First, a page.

3. Write it Down. Keeping a food journal is a pain in the butt. But you gotta do it for effective weight loss! Whether you go old school and keep a paper journal or use one of the many fitness apps out there that allow you to track your calories, journaling is a proven tool to help you be more mindful of your eating habits. I recommend not only tracking what you eat, but also how hungry and full you are. Use a scale from 1-10, just like the pain scale they use at the Drs. office. If you’re at a one you are ravenously hungry and could eat a cow. A ten is uncomfortably full, why did I eat so much, let me go get my stretchy pants. Ideally, you want to keep your hunger between a 4-7.

4. Foam Rolling. I foam rolled for the first time this year. It was heaven. Foam rolling is essentially giving yourself a massage to work out the tightness and knots in your muscles. Or in personal trainer jargon self-myofascial release. Foam rolling will probably hurt a little the first time, but if it’s hurting a lot you should stop and ask a professional for help. I don’t know about you, but at my gym they tend to hide the foam rollers and covet them like they are some secret weapon, so I suggest buying your own.  This is the Foam Massage Roller that I use.

foam rolling
Photo credit: breakingmuscle.com. Rolling out your IT band feels great!

5. Weights/Strength Training. Every time I have turned on the news for the past two days there is some fitness expert talking about how strength training is better for you than cardio for weight loss. Muscle burns more than fat is the mantra that is constantly being touted. I agree, muscle is more metabolically active than fat. But a half hour of cardio is going to burn at least double the calories of a half hour of weight lifting. One problem with “muscle burns more than fat” is that it’s assumed you are actually going to gain substantial muscle from lifting weights. Yes, if you are a man, particularly a young man, you will have hypertrophy (muscle growth) from lifting weights consistently. If you are a woman over a certain age, say thirty, you’re not going to gain that much muscle (unless you have an Olympic athlete training schedule). It’s not your fault, its your lack of high levels of testosterone.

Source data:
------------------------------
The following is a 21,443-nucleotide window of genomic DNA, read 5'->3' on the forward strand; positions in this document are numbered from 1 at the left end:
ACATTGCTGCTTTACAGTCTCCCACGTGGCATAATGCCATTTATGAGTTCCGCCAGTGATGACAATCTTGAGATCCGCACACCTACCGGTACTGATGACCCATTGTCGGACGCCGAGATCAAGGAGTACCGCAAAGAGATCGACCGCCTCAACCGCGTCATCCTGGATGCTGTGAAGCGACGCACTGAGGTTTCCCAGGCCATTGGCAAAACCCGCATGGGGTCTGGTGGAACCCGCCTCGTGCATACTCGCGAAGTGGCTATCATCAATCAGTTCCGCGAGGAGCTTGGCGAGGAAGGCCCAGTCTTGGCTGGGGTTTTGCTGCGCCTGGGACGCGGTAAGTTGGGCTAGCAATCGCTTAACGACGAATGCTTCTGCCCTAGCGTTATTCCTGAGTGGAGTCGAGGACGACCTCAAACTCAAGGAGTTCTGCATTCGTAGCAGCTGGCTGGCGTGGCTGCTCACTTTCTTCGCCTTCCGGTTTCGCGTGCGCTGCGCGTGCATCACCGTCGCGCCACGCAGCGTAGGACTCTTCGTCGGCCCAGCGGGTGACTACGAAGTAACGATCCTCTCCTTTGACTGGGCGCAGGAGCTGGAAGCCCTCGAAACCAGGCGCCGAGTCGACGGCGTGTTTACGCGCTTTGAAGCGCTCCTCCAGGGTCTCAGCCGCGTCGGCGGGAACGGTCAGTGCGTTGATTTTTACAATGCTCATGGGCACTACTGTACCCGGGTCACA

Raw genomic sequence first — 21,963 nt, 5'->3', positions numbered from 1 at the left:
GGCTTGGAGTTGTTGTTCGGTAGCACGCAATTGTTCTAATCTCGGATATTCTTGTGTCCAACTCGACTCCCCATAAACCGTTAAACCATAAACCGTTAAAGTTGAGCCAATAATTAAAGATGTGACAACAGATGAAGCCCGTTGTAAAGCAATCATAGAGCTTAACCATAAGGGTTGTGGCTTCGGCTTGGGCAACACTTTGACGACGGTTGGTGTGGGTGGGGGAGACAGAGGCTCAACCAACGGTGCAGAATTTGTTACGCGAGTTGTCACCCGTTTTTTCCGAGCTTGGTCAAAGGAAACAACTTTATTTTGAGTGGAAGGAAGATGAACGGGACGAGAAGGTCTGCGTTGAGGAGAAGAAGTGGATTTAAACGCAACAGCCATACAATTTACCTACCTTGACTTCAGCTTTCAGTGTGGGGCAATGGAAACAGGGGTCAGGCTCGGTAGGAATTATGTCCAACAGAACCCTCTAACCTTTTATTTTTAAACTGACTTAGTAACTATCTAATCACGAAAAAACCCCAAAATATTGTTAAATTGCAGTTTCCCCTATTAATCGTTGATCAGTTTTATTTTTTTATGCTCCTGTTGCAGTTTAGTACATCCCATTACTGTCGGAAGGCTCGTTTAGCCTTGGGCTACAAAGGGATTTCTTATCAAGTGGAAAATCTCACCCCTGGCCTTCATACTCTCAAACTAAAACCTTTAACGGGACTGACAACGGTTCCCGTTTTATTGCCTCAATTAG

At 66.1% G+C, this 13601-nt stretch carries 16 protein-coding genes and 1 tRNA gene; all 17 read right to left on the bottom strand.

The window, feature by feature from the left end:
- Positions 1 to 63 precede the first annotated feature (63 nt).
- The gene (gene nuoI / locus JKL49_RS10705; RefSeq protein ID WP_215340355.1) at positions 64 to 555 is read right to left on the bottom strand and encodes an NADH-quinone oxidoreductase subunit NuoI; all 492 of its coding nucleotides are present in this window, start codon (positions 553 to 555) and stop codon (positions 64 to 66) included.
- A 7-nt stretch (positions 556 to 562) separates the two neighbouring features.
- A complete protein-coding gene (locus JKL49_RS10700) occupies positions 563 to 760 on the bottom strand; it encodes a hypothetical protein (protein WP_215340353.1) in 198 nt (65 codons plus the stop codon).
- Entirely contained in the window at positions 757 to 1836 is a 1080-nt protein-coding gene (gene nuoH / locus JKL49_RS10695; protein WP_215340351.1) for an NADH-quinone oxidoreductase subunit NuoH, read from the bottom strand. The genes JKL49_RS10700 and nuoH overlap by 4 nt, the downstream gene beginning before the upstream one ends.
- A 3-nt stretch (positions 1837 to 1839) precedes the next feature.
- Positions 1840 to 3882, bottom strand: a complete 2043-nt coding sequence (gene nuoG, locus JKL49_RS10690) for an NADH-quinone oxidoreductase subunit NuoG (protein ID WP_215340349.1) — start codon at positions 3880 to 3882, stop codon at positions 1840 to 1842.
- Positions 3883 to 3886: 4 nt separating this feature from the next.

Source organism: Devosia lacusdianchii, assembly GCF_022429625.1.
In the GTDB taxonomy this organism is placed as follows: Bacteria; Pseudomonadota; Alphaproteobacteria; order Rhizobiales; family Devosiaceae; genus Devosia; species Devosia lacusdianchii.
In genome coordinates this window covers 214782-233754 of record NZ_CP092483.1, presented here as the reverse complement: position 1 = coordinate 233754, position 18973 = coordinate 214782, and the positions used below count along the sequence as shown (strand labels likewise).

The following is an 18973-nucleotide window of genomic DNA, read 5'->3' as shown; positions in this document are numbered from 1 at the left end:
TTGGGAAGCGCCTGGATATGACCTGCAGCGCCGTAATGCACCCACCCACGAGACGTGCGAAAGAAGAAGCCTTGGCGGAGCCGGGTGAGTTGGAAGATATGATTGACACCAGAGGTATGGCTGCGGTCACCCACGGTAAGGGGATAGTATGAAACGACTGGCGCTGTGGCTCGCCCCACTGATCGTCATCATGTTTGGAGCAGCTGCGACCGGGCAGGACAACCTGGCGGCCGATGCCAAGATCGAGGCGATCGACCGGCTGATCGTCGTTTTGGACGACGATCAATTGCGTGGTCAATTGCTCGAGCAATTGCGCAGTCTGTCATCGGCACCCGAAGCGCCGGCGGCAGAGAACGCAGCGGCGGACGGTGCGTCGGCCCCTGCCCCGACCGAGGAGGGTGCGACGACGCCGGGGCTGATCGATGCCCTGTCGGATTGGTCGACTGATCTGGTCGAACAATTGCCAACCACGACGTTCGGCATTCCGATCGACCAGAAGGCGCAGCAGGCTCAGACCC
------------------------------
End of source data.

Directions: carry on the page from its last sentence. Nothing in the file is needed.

I’m not saying weight training isn’t good. Weight training is very good. It’s effective for decreasing osteoporosis and sarcopenia (muscle loss), and now its even better than cardio for losing weight.  Personally, I have been on top of it with cardio this past year (thanks Zumba) but have been a bit lacking in the strength training department. One of my resolutions this year is strength training at least twice per week. Whether its fifteen minutes of weights added to my cardio session or an hour-long Body Pump class, I’m getting it done this next year!

What are your New Years Resolutions? Fitness related or otherwise? Happy New Year to all my readers out there! I have a feeling 2015 is going to be a great year!

 

Workout Wednesday: How Many Calories Do I Burn?